What’s worse…if your book is blocked, rightly or wrongly, you have no recourse. Absolutely none. Amazon is all-powerful—just ask them!—and there is no possible way of reaching an actual human to state your case. All correspondence is computer-generated, so they are absolutely unreachable. If your book is blocked, it’s a one-way ticket, never to be changed. If you dare to resubmit it, your entire account is likely to be blocked…and that, too, is irrevocable. Once Amazon blacklists you, you can never submit directly to them again. (Fortunately there are a number of wholesale publishers who will submit to Amazon on your behalf, but you’ll pay a steep royalty for the privilege.)
But there might just possibly be hope on the horizon. How? Amazon may finally be getting smart! And I don’t mean that as a snide insult; I mean it quite sincerely. They may have finally realized that the best way to keep everyone happy is to segregate erotica books behind a link that says: Excluding adult items. Show all results. (This link only shows up on their website, however, not on tablets or other i-devices, so it appears they aren’t filtering results anywhere else.)
The forum boards are lit up like Christmas trees in protest of this filtering, but I think it’s the best thing that could possibly happen to the adult industry. I hope they move ALL adult books behind the Excluded link, on all possible devices! And the sooner, the better!
Because it doesn’t just protect innocent little Johnny or Suzie. It protects all erotica authors, too!
There’s an old maxim about the squeaky wheel getting greased. Why does it get greased? Because it’s being such a flaming nuisance that someone makes an effort to eradicate the noise.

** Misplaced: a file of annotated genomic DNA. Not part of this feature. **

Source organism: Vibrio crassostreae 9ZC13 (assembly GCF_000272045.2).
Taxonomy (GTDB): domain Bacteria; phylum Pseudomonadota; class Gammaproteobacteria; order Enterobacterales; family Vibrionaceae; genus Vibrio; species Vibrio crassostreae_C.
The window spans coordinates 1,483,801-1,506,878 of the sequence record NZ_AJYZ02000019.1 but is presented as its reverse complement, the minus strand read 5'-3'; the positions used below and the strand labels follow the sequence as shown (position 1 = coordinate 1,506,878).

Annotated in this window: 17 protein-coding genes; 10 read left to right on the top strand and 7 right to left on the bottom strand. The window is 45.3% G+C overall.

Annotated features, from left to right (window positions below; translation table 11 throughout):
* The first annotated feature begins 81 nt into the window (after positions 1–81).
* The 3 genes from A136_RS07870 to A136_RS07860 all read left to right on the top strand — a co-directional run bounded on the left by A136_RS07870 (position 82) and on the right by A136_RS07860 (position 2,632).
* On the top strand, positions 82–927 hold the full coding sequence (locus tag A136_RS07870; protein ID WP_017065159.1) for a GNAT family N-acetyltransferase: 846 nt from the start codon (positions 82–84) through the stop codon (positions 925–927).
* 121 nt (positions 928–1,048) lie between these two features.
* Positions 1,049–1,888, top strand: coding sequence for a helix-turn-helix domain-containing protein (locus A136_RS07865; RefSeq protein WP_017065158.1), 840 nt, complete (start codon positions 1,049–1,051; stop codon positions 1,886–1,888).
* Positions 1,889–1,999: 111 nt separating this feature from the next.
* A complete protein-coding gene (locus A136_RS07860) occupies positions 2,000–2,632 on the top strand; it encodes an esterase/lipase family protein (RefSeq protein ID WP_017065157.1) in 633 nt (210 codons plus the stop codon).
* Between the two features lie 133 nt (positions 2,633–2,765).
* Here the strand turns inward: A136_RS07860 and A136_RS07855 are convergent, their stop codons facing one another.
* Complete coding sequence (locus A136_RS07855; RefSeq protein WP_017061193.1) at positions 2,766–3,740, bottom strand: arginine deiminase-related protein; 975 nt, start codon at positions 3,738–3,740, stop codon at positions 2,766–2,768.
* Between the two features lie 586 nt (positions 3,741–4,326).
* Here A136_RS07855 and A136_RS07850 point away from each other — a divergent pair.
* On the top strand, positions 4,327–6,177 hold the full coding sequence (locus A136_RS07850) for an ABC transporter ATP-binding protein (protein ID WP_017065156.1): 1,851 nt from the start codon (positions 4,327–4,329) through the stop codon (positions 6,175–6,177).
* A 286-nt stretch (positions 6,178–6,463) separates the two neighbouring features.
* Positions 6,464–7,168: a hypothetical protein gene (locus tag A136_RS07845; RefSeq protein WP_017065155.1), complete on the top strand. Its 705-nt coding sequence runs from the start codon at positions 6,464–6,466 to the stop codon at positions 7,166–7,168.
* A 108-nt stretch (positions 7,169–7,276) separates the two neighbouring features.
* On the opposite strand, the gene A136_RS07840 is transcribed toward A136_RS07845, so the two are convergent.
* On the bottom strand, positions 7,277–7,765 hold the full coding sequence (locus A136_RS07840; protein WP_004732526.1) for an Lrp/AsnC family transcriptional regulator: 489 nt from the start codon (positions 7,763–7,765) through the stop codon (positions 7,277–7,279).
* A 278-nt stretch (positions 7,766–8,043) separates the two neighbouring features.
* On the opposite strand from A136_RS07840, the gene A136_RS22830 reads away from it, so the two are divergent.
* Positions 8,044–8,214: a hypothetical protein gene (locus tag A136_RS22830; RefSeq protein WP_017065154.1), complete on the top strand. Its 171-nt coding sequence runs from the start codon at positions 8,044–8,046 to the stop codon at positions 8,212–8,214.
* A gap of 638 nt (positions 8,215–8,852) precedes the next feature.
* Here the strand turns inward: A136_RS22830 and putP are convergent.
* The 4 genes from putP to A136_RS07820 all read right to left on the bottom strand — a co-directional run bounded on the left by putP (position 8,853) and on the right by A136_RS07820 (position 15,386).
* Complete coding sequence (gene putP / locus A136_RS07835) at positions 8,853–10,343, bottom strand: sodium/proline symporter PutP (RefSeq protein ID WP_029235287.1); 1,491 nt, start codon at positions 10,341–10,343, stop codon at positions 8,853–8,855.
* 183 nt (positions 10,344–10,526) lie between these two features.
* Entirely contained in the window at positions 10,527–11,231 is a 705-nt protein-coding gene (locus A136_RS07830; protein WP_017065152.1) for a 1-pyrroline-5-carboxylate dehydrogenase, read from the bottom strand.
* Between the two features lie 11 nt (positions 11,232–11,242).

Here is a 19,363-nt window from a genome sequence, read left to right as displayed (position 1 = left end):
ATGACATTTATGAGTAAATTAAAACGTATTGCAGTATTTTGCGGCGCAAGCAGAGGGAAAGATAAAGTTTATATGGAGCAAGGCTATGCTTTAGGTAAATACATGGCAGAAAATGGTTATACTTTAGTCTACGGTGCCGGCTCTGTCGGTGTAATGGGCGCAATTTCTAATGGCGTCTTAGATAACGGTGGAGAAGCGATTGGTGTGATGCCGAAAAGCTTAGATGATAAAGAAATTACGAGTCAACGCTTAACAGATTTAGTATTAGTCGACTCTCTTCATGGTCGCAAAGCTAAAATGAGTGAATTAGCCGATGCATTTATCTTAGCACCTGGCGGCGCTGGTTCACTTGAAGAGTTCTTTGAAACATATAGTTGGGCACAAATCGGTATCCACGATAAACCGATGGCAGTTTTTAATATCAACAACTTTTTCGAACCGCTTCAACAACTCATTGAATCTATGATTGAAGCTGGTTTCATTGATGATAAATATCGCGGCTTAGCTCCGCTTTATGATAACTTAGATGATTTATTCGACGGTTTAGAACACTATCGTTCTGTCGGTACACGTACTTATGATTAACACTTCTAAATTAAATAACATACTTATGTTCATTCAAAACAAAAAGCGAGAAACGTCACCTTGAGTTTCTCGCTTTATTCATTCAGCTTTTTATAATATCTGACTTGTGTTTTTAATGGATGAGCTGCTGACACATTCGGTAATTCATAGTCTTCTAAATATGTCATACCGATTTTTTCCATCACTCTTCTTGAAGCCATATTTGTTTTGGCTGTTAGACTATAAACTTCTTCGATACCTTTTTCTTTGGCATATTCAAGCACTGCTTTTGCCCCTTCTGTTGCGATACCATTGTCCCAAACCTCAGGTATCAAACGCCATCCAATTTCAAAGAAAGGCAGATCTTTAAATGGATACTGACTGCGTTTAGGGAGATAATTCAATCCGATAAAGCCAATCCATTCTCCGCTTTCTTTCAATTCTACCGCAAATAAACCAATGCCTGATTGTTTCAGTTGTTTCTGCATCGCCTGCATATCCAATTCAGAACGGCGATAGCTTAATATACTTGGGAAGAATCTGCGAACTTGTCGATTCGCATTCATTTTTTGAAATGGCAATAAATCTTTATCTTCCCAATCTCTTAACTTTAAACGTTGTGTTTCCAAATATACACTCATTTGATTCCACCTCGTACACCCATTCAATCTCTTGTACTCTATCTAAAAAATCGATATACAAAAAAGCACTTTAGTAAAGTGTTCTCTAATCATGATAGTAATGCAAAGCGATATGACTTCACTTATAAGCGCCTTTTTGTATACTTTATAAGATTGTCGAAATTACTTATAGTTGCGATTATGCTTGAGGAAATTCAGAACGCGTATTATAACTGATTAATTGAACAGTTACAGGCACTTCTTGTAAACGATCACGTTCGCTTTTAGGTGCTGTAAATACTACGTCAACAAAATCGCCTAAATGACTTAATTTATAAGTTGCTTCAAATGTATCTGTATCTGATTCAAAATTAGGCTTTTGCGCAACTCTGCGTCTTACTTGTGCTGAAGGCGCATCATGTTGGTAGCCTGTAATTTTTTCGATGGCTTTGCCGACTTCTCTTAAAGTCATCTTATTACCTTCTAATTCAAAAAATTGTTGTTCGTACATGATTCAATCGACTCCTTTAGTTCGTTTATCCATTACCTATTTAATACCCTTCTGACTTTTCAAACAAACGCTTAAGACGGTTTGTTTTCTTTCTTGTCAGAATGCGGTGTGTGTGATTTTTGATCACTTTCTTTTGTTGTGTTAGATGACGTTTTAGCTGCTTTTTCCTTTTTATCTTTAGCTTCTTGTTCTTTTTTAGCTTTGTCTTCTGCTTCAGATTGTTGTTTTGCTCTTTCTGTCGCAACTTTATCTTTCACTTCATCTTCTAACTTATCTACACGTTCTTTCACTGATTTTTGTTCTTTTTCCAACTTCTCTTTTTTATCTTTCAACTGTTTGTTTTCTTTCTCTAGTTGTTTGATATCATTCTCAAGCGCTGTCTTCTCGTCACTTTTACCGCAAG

Erotica is no different! If the so-called Moral Majority don’t see it, they won’t complain about it! Sure, they’ll know it’s still lurking out there in the weeds. But if their noses aren’t rubbed in it every time they go online to search for something totally unrelated, they won’t spend time and effort trying to eradicate it!
That Excluded link is the grease that will protect erotica authors from more witch hunts, and quite possibly open the floodgates again so authors can write what they want without having to censor titles, keywords, and descriptions. Or totally rewrite books to make them more acceptable to the censor-Nazis who are currently wreaking havoc with their livelihoods!
Sure, during the interim when some books have been flagged but others haven’t, authors might lose the odd sale. But the Excluded link is clearly visible at the top of the page. How much effort does it really take to click it? Even Walmartians and other obliviots are smart enough to do that!
And once everyone’s erotica books have been safeguarded, clicking that link will become second-nature.
Everyone benefits. Johnny and Suzie don’t see what they shouldn’t before they’re ready. (It’ll happen quickly enough…let’s not rush them along, shall we?) Their parents…the small but vocal Moral Majority who are beating the war drums…will wander off in search of easier targets. And writers can finally go back to doing what they love: writing the books they want to write without having to censor them just so they can get published.
I don’t think Excluding books will damage sales long-term. I think it will improve them.
So hurry up, Amazon, and get the job finished! You’ll benefit, too!
And maybe, if we’re lucky, all the other publishers will jump on eBay’s bandwagon so we can all make tons of money doing what we love, and retire to the exotic islands of our choice. Mine’s Ireland! Anyone with me?